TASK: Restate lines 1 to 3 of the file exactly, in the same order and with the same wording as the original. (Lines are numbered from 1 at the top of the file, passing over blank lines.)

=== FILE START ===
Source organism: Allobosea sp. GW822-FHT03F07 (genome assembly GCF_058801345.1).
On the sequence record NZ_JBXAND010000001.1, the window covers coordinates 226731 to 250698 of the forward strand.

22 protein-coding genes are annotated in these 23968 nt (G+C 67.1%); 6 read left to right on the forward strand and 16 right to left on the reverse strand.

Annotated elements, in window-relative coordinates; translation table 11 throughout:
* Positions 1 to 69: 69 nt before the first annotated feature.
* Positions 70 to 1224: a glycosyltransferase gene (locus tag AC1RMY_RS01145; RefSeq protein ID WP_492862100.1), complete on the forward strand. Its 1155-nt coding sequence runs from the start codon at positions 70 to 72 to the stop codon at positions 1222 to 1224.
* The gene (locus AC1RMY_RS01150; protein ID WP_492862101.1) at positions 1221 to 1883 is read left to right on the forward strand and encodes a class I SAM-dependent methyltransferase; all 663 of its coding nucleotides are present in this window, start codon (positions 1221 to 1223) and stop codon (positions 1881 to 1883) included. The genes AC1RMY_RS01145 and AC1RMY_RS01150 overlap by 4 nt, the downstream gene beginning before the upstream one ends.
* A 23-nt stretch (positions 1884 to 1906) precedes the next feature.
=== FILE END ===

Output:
Source organism: Allobosea sp. GW822-FHT03F07 (genome assembly GCF_058801345.1).
On the sequence record NZ_JBXAND010000001.1, the window covers coordinates 226731 to 250698 of the forward strand.

22 protein-coding genes are annotated in these 23968 nt (G+C 67.1%); 6 read left to right on the forward strand and 16 right to left on the reverse strand.